Pittsburgh, Pa. (GreekNewsOnline)
A Bishop, husband, father and student Dorsey seems like the kind of person you can talk to for hours and about anything. This might be due to his job that as he explains gives him the opportunity to be close to ordinary people and hear about their problems, struggles and tragedies, but it might also be thanks to his charming personality that inspires comfort and makes you feel at ease.
Dorsey has been a Bishop in the Episcopal Church in Pittsburgh, USA, for about 9 years. He is responsible for 36 parishes, 70 priests, deacons and their families as well as 2 institutions. “My responsibilities are the welfare of all these congregations. I visit a different one every Sunday and I’ll preach and I will teach and I will make sure everybody is ok and hear about problems that come up and there are always problems of course.”
Just a short conversation is enough to understand that Dorsey genuinely cares. He cares about social justice, he cares about people and the state of our societies, he cares about the well-being of everybody. And he cares in a humbling and honest fashion that is simultaneously inspiring and eye opening. A true example to follow.
“Right now in the aftermath of the murder of George Floyd there is a great deal of upheaval so we are trying to come up with a common strategy with the leaders of Churches to help neihgborhoods and also try to make some progress around the issue of social justice. So my job is a very complicated job. I worry about everything but I also pray, and whenever I pray I worry less.”
Dorsey does not belong in the category of Greek LOL students who learn the language because of their Greek background or for family reasons. His encounter and connection with Greek is a professional one and rather permeated with theological layers. “For many years I studied written Greek, and the more I read particularly the letters of St Paul, the more I became convinced that they are better understood as speech rather than text. So, although modern Greek is different to the Greek of the New Testament, it is still very close. This fascinated me and I thought that if I could speak it and hear it the way it is spoken today I would be able to understand the letters in a complete different way. That was the beginning of it and then I just fell in love with Greece.”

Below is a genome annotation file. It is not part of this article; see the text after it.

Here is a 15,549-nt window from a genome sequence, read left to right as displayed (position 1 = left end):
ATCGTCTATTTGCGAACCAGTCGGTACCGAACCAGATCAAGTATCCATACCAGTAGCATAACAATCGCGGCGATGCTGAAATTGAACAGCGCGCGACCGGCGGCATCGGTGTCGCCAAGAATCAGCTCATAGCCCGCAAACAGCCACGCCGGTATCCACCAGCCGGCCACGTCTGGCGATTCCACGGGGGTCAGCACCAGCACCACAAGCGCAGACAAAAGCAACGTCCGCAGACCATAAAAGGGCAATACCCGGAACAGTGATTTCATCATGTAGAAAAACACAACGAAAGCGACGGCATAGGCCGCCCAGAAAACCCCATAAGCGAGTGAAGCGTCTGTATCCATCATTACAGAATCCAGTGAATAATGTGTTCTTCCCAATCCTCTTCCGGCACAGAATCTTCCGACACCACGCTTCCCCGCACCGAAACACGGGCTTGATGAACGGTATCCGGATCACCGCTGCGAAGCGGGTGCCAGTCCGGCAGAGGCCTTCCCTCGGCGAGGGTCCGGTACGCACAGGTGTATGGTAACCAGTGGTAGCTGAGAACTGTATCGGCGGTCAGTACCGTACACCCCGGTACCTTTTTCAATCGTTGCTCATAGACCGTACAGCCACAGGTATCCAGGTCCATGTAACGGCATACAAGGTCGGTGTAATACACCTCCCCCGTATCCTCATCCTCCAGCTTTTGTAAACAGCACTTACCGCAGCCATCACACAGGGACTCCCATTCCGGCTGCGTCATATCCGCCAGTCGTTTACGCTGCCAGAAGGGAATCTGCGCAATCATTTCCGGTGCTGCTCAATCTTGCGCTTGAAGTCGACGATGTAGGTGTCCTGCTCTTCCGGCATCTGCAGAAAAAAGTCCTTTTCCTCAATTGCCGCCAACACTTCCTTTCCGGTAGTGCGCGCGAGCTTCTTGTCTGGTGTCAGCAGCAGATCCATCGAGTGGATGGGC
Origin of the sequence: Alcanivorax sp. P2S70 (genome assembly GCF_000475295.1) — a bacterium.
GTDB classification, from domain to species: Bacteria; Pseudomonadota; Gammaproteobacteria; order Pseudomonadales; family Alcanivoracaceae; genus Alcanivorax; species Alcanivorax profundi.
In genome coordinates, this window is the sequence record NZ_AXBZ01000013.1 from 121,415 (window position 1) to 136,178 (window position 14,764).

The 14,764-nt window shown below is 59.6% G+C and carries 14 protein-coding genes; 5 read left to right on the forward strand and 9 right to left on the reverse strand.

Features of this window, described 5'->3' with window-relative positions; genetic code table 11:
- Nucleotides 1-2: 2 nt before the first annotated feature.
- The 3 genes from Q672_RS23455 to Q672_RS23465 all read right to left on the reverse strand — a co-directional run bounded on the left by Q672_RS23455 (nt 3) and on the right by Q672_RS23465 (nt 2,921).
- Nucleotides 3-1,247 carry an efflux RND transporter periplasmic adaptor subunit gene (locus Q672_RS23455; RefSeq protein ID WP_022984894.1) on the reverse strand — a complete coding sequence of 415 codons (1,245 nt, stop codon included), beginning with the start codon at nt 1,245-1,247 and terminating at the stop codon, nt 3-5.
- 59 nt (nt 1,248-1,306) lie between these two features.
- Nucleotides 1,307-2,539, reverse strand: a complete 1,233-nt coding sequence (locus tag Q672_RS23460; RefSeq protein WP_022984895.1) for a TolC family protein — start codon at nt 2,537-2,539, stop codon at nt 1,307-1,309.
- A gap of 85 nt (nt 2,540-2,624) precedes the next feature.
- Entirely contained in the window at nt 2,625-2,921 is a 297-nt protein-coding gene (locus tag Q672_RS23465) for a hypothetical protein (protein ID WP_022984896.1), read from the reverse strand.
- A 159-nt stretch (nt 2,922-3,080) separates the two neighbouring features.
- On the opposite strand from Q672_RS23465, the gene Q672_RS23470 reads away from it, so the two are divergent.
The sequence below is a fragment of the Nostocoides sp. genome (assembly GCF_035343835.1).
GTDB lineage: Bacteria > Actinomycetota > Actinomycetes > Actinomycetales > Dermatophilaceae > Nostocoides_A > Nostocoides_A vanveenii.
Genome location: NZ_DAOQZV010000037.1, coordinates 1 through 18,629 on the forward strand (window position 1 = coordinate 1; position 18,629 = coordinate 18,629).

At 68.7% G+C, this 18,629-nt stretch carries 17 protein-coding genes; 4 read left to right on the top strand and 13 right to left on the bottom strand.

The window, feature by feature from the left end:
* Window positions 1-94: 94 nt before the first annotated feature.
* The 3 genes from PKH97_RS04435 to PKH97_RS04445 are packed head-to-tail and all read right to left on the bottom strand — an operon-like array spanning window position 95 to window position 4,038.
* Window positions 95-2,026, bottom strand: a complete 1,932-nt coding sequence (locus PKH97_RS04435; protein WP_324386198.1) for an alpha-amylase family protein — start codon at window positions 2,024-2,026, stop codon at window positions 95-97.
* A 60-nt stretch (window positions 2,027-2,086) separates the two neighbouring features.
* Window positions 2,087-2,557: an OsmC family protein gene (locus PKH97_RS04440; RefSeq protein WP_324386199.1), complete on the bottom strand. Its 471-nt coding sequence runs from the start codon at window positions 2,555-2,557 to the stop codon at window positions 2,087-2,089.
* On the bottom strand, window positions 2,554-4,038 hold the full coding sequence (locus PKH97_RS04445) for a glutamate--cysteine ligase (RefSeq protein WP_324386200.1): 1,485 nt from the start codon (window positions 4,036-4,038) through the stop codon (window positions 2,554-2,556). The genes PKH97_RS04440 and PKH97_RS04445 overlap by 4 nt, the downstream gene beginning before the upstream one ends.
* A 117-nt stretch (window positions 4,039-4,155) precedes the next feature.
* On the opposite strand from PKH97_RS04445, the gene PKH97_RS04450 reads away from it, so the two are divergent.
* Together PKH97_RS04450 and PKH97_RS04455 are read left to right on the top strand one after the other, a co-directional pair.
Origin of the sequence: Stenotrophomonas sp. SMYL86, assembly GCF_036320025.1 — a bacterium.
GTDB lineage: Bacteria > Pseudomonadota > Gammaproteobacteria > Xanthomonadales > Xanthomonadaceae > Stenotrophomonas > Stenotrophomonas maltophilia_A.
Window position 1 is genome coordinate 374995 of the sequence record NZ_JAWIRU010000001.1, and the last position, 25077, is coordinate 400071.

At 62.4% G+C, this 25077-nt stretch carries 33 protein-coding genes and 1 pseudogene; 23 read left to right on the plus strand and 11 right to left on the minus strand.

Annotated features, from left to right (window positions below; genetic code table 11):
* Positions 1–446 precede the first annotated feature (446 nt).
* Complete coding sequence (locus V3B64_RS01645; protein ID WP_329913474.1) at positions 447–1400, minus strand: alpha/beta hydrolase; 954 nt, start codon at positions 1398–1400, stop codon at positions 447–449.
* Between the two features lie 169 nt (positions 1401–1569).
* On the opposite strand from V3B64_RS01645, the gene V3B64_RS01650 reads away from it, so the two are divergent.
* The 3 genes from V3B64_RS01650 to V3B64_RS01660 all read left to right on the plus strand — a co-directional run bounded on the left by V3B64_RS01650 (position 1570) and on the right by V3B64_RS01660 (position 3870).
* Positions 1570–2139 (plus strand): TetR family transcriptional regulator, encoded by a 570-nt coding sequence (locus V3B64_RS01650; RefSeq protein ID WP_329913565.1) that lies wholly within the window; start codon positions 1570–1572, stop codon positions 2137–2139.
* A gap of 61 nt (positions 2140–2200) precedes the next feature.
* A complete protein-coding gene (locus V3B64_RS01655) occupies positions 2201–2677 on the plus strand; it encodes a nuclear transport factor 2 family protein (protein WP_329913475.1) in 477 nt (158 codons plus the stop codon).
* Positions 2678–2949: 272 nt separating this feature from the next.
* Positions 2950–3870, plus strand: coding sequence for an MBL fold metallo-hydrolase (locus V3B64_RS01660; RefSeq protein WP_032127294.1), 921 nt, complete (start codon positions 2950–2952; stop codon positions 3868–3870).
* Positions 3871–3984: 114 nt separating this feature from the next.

Our conversation shifts to his love for the Greek culture and while he does of course mention food, there is also a surprising cultural aspect that feels special to him. “The thing that really got me interested in Greek culture is when I first heard “Rebetika.” There is just something so powerful about it.”
Dorsey even remembers the exact moment this started.
“It was during the refugee crisis which was right after the economic crisis in Greece. Everything had collapsed and suddenly there were also tens of thousands of refugees coming. Other countries shut their borders and the Greeks opened their arms. The Orthodox Church actually set aside land for muslim cemeteries and I found that so moving. And I said to a friend I am glad American values are alive somewhere because this is the kind of thing we should have been doing.”
This is the moment Dorsey started learning more about the Greek refugees of 1922 and as he says this is what got him to Rebetika, a genre of Greek popular music that defined that era of uprooting and forced migration.
This brings us to the importance of community for Greek people, especially in times of tragedy, and we quickly realize that this sense of community is something Dorsey experiences every day. “I know all of my priests and because I visit each congregation I get to know the ordinary people so there is a very close sense of community. If there is a tragedy, I get to hear about it. The people have a sense that their bishop is very close to them and that means the world to me.”
We end our interesting discussion with a hope to meet in Greece soon and why not continue our talk in Greek. Besides Dorsey feels safe practising his Greek around native Greeks, he says:
“Greeks are so grateful and pleased when you try to speak the language. My teacher, Christina, is so gentle and encouraging. Whenever I make a mistake she makes me feel relieved rather than embarrassed. I am looking forward to going back to Greece and getting to speak with more people there.”
Thank you Dorsey for our interesting talk and for being part of our online Greek community.